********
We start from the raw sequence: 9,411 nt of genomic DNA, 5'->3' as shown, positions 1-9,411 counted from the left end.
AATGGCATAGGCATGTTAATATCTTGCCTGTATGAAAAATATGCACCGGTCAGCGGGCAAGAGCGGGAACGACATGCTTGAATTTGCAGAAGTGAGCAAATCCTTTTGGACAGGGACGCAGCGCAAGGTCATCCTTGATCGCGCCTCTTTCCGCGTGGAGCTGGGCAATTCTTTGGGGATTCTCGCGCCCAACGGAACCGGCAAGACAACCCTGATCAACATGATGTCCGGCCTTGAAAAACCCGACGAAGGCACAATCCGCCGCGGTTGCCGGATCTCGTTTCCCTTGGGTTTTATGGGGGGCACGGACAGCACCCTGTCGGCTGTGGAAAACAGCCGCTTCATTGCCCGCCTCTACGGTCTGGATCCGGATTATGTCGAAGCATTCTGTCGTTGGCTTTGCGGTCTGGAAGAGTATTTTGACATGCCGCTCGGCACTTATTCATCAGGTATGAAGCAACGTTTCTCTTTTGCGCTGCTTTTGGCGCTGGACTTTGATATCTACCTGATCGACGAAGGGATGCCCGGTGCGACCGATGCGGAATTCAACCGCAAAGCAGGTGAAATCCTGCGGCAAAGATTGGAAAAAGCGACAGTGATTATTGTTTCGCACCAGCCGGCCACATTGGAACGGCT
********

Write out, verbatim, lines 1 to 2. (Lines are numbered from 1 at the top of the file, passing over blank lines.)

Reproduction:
We start from the raw sequence: 9,411 nt of genomic DNA, 5'->3' as shown, positions 1-9,411 counted from the left end.
AATGGCATAGGCATGTTAATATCTTGCCTGTATGAAAAATATGCACCGGTCAGCGGGCAAGAGCGGGAACGACATGCTTGAATTTGCAGAAGTGAGCAAATCCTTTTGGACAGGGACGCAGCGCAAGGTCATCCTTGATCGCGCCTCTTTCCGCGTGGAGCTGGGCAATTCTTTGGGGATTCTCGCGCCCAACGGAACCGGCAAGACAACCCTGATCAACATGATGTCCGGCCTTGAAAAACCCGACGAAGGCACAATCCGCCGCGGTTGCCGGATCTCGTTTCCCTTGGGTTTTATGGGGGGCACGGACAGCACCCTGTCGGCTGTGGAAAACAGCCGCTTCATTGCCCGCCTCTACGGTCTGGATCCGGATTATGTCGAAGCATTCTGTCGTTGGCTTTGCGGTCTGGAAGAGTATTTTGACATGCCGCTCGGCACTTATTCATCAGGTATGAAGCAACGTTTCTCTTTTGCGCTGCTTTTGGCGCTGGACTTTGATATCTACCTGATCGACGAAGGGATGCCCGGTGCGACCGATGCGGAATTCAACCGCAAAGCAGGTGAAATCCTGCGGCAAAGATTGGAAAAAGCGACAGTGATTATTGTTTCGCACCAGCCGGCCACATTGGAACGGCT